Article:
Karen Chen, a 17-year-old Californian captured the attention of the American skating circuit when she won a bronze medal at the U.S. national figure skating championships two years ago.
However, the following two seasons brought a string of setbacks due to skate boot problems. Chen rebounded, and stunned the figure skating world when she earned gold at this year’s U.S. championships. As she prepares for her first appearance at the World Championships, the home schooled high school senior seems poised for continued success.
Here’s more about Chen and her figure skating career:
1. Chen Won the 2017 U.S. Figure Skating Championships
Chen, who only stands 4-foot-8, is already making a big impression on U.S. figure skating.
She was a surprising first-time national champion at the U.S. figure skating championships in January.
“I skated such a great short and I was definitely thrilled with it,” Chen told Mercury News, “so I definitely had some pressure going into the long, thinking I really had a chance at this.”
Chen’s free skate score of 141.40 gave her a 214.22 total, which earned her a first place finish over Ashley Wagner and Mariah Bell, who earned silver and bronze, respectively. The three figure skaters are advancing to the World Championships in Helsinki, Finland which begin March 29.
“Karen has deserved the placement she’s gotten so far. That’s awesome for figure skating,” Wagner told the news site. “I think we’re going to be seeing a very strong world team.”
Wagner offered more praise for Chen’s talent in a USA Today article.
“I think the position that Karen is in right now is awesome, because it’s just a wide open road in front of her,” Wagner said. “She has youth on her side and so much promise, and I think that’s really exciting for U.S. Figure Skating.
“I think that we definitely need a new crop of young girls to come in because I will die one day and you guys will need more people. So, Karen, keep it up.
Chen’s short program received a score of 72.82 from the judges, the highest ever recorded for a short program at nationals. The program, which features music from “On Golden Pond,” was choreographed by Chen herself.
Although choreography was something Chen had previously only done in exhibition programs, her coach, Tammy Gambill, supported Chen’s decision.
“I know when she does it on her own, it comes from the heart, and it’s going to be better,” Gambill told Ice Network.
2. Chen Finished Third at Nationals in 2015
Chen was a bronze medalist at the U.S. championships in 2015. Since she was only 15 years old, however, Chen was too young to go to senior worlds.
She was eighth at last year’s U.S. championships, and finished fifth, fifth, seventh and sixth in her four Grand Prix competitions the past two seasons.
Chen finished a disappointing 12th last month at the Four Continents in South Korea at the 2018 Olympic ice rink. She attributed the performance to old boots and the pressure of being the U.S. champion.
3. Chen Has Struggled With Boot Problems
After her third place finish at nationals in 2015, Chen was faced with challenges that stalled her training.
“It was definitely a struggle,” Chen told Ice Network. “I went through a lot of obstacles, particularly with boot problems that resulted in injuries. I’m happy I got most of it resolved, and I’m feeling good again.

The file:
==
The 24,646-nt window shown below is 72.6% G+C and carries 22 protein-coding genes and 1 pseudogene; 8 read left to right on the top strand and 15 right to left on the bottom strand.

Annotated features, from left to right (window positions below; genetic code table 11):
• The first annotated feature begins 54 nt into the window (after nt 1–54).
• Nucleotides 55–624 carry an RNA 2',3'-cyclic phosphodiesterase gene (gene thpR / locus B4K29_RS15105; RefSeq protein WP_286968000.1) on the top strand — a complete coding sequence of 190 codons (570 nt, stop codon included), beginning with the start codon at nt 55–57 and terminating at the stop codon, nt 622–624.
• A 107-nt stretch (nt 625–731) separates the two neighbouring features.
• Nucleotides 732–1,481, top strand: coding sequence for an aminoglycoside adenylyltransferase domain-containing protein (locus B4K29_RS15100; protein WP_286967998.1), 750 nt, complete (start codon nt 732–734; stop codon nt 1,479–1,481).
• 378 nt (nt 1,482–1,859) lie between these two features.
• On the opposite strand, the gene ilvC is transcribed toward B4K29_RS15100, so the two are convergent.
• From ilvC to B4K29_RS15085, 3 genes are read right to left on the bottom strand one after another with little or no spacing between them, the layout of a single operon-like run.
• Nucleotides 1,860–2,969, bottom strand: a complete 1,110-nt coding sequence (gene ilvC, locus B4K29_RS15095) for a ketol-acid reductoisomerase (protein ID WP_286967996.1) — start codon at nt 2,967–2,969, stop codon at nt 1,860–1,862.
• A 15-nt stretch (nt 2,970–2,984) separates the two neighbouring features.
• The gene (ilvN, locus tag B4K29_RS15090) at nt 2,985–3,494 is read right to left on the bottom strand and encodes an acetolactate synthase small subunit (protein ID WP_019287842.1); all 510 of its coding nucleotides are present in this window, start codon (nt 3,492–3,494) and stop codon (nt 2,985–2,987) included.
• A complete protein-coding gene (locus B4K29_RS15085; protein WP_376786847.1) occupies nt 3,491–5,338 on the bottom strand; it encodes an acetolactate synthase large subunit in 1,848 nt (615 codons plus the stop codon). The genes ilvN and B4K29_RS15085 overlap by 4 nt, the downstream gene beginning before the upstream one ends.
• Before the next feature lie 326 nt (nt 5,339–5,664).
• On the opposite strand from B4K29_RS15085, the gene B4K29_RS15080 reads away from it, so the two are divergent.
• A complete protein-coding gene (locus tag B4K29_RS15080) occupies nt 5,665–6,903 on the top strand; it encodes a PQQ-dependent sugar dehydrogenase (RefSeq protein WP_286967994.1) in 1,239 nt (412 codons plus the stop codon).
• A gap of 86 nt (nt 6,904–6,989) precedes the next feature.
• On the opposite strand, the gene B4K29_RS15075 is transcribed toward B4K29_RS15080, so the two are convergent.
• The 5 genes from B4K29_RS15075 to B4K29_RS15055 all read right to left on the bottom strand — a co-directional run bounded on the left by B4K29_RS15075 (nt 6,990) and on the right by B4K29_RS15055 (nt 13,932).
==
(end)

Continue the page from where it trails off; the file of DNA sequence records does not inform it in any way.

“I guess I’ve just learned from all my past mistakes,” she continued. “Hopefully, I’ll keep improving.”
Chen went through more than a dozen pairs in one six-month span prior to the 2015-16 season in an effort to get a comfortable fit, according to Ice Network.
“I started training really hard again in June,” Chen told the publication. “I’ve been just kind of working my way back up.”
4. Chen Began Skating at 4 Years Old
Chen was born in Fremont, California on August 16, 1999. She first stepped on ice at age of four and entered her first competition when she was six.
According to her website, Chen was a very shy child and found group lessons challenging, but always loved the thrill of competing.
Chen has been mentored by Kristi Yamaguchi, who also grew up in Fremont while training to become an Olympic and world champion.
Yamaguchi, who is familiar with the pressure of competing in worlds, recently shared some words of wisdom with Chen.
“The one thought was funny: she told me to skate dumb,” Chen told Mercury News. “Your body knows what to do. When you’re out there you just want to let your body do what it knows best and things will happen the way you want to.”
5. Chen is Homeschooled
Chen’s parents immigrated to the United States from Taiwan in 1995. They introduced their children to figure skating at a young age.
“I was about 6 when my old coach helped me realize I really loved skating, and gradually I just started skating more and more,” Chen told Ice Network.
She currently trains alongside her younger brother Jeffrey, who is also a competitive figure skater.
Chen has had to make several tough decisions and sacrifices to pursue a skating career, including moving and enrolling in home schooling.
However, education has remained a priority for the high school senior. Chen’s determination on the ice is met with hard work off the ice in her studies. Chen, who attends public school online through Connections Academy, is a straight A student. While Math and science are her favorite subjects, the figure skater is also passionate about art. Chen has taken art lessons since she was 8 years old. Her artwork from throughout the years is displayed on the walls of her family’s living and family room, according to her personal website.
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